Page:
- Black Fox: A Life of Emilie Demant Hatt, Artist and Ethnographer by Barbara Sjoholm
Black Fox is a comprehensive biography of a rather unknown ethnographer, whose collaborative works with the Sámi, the Indigenous people of Northern Europe, have been a key resource for knowledge about the historical, political, and ideological contexts of Sápmi. Through notebooks, correspondence, drawings, and other materials left by Emilie Demant, Barbara Sjoholm accounts for the life and work of one of the first female ethnographers of Sámi culture in the early 1900s.
The volume is divided into three parts that describe various phases in Demant’s life and career. In the first section, “Nomad,” Sjoholm reconstructs Demant’s first journey to Sápmi and how it became a turning point in her life. A determining factor in becoming an ethnographer was Demant’s encounter with Johan Turi in 1904. The title of the biography reveals the prominent role of this Sámi author and storyteller in Demant’s life as well as in Sjoholm’s narration; Black Fox was the name Turi gave Demant as a sign of affection.
Turi introduced her to Sápmi and to his friends and relatives, providing Demant with contacts that remained valuable to her throughout her life and career. Demant supported and assisted Turi in writing his memoirs and other stories in Muitalus Sámiid birra (1910; An Account of the Sámi ), and it is due to their collaboration that Demant established herself as an ethnographer.
Sjoholm considers the academic and research contexts that played a significant role in Demant’s life in the second section of the volume, “Ethnographer.” Sjoholm approaches Demant’s work here in relation to the developing field of anthropology. Sjoholm discusses Demant’s contacts with other researchers, such as her husband, Gudmund Hatt; Franz Boas; and other academics from North America. Anthropology was only an emerging field in the US context when Emilie and Gudmund lived there in 1914. Sjoholm importantly notes that Demant conducted participant observation well before either Malinowski or Boas, through her early fieldwork in Sápmi. At a time when ethnography was shaped and dominated by men, contributions by female ethnographers like Demant were of major importance in order to provide descriptions of activities conducted by women that were not documented by male ethnographers and archivists. In Sjoholm’s words, Demant “broke the gender barrier” (p. 117) as one of the first female ethnographers.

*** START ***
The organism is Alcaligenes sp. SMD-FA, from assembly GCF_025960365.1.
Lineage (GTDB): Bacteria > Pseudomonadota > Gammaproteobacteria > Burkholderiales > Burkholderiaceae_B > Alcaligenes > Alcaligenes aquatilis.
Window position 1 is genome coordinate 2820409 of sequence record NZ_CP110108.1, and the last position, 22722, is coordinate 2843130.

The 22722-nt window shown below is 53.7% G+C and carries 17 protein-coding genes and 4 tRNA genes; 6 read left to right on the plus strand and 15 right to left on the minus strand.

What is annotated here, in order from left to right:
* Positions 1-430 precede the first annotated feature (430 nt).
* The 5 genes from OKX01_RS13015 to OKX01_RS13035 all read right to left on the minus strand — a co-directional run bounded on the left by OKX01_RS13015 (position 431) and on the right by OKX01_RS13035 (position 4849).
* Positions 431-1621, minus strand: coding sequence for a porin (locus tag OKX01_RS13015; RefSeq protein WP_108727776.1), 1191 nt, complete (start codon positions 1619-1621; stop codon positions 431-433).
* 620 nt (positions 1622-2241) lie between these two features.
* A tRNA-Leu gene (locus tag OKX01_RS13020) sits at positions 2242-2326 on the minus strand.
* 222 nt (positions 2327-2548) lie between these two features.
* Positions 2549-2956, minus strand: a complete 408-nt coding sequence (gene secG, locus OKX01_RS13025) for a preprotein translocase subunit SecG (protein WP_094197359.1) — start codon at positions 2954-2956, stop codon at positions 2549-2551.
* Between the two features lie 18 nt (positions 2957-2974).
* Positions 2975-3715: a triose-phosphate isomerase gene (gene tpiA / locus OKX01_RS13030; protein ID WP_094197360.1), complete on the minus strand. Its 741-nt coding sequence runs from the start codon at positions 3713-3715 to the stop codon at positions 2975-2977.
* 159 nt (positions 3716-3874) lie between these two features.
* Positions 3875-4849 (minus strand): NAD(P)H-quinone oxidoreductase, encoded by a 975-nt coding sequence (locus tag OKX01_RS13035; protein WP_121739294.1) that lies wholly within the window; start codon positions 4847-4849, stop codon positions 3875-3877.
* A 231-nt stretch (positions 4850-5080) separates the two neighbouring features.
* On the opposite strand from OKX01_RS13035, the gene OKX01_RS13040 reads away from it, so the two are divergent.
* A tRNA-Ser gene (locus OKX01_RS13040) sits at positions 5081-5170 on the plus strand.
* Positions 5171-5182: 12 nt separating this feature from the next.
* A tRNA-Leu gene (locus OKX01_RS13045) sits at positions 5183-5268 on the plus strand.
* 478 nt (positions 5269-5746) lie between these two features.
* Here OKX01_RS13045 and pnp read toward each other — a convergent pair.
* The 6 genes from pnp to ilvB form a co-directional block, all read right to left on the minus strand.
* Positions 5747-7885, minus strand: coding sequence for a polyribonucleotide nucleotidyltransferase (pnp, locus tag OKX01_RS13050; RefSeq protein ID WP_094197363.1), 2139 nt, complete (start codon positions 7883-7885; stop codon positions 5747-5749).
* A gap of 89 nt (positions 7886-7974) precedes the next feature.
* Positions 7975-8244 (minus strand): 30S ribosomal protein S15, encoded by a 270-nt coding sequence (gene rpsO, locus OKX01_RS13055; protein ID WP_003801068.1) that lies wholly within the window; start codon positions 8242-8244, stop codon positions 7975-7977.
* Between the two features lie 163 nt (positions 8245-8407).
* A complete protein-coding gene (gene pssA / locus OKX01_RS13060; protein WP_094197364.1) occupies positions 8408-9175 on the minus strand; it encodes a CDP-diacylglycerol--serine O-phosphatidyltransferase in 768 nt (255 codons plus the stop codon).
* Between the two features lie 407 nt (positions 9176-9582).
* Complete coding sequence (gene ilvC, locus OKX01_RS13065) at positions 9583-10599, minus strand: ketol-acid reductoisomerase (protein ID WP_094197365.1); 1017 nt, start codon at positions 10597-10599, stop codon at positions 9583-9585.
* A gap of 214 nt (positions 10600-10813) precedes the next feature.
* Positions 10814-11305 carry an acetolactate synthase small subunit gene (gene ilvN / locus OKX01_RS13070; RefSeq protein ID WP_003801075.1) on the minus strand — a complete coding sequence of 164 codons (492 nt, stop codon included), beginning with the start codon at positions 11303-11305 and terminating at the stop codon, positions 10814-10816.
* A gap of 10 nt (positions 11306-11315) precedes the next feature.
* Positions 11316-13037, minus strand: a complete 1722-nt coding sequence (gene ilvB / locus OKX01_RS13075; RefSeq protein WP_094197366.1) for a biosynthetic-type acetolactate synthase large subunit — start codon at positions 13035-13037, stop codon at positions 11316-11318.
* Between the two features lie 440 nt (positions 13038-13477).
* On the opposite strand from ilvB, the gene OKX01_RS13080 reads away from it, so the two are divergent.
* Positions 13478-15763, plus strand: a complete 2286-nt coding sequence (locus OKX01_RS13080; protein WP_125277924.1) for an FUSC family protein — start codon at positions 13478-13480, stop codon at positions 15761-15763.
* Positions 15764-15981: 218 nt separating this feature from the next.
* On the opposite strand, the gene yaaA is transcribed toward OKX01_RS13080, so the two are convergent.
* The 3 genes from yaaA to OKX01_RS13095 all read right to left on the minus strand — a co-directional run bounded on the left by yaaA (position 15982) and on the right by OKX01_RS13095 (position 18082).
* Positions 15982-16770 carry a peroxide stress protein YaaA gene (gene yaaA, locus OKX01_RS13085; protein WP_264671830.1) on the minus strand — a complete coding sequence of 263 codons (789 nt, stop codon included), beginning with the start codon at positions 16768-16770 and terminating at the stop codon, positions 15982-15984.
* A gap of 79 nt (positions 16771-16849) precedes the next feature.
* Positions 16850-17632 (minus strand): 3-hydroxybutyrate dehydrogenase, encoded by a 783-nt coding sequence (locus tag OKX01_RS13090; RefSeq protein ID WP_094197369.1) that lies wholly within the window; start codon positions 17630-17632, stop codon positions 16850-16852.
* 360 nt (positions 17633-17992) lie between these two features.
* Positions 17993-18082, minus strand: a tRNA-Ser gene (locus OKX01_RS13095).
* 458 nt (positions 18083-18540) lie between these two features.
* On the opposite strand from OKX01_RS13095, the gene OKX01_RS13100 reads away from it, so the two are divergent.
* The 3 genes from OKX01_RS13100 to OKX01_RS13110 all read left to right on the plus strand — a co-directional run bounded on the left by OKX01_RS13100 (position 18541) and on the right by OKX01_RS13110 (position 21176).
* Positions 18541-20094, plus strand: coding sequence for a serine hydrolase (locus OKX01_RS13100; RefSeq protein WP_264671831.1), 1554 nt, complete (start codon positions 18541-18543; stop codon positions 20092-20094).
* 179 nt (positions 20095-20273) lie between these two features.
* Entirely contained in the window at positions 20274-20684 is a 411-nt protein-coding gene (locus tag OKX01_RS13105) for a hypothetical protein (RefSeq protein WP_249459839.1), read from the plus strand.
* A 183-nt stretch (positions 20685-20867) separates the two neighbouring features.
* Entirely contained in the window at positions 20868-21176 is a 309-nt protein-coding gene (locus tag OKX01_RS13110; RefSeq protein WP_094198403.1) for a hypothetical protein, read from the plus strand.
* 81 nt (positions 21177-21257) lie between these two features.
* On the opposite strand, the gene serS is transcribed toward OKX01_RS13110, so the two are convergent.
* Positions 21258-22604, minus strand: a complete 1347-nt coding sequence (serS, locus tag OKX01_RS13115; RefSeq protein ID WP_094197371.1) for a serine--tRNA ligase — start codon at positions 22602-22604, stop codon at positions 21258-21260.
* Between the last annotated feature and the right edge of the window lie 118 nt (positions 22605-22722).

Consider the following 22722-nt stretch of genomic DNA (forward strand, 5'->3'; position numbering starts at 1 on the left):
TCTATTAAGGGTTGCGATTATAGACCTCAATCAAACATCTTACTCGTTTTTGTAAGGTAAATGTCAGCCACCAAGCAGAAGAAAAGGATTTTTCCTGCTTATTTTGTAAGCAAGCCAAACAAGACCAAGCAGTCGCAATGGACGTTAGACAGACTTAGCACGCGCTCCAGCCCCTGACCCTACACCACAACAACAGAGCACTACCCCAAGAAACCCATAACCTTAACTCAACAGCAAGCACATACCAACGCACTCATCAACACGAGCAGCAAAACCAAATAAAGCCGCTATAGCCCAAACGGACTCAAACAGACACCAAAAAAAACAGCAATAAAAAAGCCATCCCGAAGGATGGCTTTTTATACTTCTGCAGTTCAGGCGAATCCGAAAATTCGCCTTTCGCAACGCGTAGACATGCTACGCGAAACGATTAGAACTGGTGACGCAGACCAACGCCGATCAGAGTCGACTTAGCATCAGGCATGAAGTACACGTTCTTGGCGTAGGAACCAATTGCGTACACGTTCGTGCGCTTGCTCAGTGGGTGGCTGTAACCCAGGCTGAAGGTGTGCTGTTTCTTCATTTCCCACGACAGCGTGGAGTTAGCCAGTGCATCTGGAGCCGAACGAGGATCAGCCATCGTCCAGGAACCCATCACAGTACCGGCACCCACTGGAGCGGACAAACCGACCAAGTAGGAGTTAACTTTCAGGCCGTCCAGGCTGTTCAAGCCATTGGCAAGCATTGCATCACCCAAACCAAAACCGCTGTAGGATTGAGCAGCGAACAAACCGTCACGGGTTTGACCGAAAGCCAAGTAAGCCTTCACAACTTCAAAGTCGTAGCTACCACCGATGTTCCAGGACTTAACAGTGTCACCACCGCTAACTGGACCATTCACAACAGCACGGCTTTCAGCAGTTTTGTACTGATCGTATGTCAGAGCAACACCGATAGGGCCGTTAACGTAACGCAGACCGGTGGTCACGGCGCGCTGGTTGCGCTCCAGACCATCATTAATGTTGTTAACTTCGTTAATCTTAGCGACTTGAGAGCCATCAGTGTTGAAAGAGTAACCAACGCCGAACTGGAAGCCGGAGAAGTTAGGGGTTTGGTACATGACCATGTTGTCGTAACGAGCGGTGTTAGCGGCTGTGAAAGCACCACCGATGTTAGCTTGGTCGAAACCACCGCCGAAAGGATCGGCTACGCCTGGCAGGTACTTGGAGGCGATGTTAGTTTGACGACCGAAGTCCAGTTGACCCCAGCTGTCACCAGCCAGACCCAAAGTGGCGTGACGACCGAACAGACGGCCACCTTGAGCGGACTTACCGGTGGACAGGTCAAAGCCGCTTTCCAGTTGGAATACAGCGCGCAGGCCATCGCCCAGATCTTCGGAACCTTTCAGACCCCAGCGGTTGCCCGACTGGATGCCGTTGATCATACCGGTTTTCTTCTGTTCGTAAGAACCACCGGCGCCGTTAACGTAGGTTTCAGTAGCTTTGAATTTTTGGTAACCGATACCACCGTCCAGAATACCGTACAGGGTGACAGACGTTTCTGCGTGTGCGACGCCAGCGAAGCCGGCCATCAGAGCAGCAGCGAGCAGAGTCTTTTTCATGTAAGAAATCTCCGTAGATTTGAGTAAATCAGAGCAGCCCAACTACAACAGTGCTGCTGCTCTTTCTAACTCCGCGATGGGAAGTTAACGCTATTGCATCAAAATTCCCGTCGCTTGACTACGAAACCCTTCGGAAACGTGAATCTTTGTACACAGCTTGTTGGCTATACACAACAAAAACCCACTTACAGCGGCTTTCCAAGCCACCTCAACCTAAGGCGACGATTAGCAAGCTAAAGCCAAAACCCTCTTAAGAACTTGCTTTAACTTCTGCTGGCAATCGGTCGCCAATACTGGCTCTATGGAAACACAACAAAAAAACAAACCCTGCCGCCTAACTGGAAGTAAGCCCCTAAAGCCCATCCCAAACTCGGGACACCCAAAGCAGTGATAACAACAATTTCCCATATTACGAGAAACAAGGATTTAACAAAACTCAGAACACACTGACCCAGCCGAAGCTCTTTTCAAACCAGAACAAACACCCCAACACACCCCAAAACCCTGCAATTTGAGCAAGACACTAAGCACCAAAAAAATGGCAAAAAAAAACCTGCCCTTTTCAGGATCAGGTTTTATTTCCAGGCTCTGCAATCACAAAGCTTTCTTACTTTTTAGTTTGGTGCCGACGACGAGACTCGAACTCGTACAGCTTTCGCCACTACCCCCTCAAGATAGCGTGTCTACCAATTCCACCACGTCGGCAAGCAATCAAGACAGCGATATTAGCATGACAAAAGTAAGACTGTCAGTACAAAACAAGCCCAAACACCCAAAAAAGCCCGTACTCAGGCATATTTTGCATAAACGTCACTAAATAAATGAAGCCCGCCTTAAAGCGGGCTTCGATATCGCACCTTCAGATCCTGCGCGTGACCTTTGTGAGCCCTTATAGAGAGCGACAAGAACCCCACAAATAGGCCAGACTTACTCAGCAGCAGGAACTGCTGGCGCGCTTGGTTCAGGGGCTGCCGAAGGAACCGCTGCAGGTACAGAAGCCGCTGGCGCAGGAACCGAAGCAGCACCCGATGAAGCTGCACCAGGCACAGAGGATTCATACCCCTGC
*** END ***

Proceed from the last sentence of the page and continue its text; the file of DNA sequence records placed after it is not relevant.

The chapters in the third section, “Artist,” focus on Demant’s later contributions, for example, By the Fire (University of Minnesota Press, 1922), a collection of tales Demant recorded in various areas of Sápmi, and in which she included several of her own drawings as story illustrations. Later in her life, she shifted [End Page 110] her focus from scholarly writing to visual art. Her contacts with the Sámi, her experiences in Sápmi, and even her ethnographic notes took another form. It was her interest in Sápmi, its environment and people, that became central to her art. Instead of scholarly publications, Demant focused on “capturing and reinterpreting Sápmi in artistic form” (p. 284). She participated in various exhibitions, including a national retrospective of Danish women artists, events in Charlottenborg, the gallery of the Royal Danish Academy of Art, and other venues, although she never received recognition as a visual artist.
The final section of the book also accounts for the work of Demant after her fieldwork and collaborations in Sápmi. Her travels continued to be sources of inspiration in her art, for instance when she joined her husband on expeditions to New York, the US Virgin Islands, the Antilles, and Greenland.
Sjoholm’s writing is rich and detailed. She describes Demant’s experiences and encounters with people and places and how these influenced her to become an ethnographer, scholar, and artist. Sjoholm’s book also provides insights into aspects of Sámi culture...